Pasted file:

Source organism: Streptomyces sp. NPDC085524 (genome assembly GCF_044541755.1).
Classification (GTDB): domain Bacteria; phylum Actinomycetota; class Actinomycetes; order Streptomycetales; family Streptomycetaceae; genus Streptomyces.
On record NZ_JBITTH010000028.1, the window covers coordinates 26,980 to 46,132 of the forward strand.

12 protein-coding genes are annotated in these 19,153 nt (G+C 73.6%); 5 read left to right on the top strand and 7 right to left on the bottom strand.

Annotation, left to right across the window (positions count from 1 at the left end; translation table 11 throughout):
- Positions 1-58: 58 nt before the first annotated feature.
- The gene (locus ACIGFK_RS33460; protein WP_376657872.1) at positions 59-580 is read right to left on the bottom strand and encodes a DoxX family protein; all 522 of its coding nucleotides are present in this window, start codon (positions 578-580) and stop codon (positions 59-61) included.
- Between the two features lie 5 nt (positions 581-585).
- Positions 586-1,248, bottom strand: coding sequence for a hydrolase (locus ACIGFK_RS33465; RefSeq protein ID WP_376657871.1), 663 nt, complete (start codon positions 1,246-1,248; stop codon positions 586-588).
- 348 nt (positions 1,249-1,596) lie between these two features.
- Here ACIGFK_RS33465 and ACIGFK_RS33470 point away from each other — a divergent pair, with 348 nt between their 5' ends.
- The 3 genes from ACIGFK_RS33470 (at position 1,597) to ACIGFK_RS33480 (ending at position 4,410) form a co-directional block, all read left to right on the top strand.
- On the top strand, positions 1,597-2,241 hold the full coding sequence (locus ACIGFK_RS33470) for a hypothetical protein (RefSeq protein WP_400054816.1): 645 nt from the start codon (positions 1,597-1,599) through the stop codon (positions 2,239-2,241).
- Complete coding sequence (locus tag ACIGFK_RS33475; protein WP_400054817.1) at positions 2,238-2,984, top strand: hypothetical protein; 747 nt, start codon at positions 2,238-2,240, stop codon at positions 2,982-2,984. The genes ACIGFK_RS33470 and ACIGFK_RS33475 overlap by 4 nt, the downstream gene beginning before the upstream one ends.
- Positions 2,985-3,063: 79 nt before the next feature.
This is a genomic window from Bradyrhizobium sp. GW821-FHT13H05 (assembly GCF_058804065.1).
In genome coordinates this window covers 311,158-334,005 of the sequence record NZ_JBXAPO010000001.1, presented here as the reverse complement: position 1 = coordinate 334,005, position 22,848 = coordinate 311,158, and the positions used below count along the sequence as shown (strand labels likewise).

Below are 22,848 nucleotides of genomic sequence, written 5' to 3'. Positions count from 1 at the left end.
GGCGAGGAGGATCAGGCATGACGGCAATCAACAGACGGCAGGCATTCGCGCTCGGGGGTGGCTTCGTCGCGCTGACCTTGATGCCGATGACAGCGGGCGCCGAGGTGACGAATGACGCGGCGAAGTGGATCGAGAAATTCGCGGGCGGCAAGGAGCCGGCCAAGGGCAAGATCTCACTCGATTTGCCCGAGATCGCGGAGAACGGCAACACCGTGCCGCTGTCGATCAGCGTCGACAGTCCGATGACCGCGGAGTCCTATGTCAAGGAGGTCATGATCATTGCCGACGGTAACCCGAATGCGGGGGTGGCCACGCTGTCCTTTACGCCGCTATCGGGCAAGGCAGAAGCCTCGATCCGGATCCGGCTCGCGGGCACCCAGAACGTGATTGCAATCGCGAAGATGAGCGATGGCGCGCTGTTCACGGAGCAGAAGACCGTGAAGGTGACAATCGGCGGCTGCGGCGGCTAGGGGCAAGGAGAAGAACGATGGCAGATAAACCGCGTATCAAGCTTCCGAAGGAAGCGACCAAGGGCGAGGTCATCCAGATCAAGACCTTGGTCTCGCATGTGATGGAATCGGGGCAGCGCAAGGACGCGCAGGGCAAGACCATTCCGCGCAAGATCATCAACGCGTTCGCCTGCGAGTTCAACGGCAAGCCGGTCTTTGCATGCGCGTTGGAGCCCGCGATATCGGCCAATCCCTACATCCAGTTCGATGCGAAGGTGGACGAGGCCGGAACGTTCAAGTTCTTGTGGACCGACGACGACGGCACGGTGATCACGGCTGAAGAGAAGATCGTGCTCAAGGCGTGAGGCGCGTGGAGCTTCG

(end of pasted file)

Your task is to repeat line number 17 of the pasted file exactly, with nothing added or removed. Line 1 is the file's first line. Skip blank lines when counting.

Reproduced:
In genome coordinates this window covers 311,158-334,005 of the sequence record NZ_JBXAPO010000001.1, presented here as the reverse complement: position 1 = coordinate 334,005, position 22,848 = coordinate 311,158, and the positions used below count along the sequence as shown (strand labels likewise).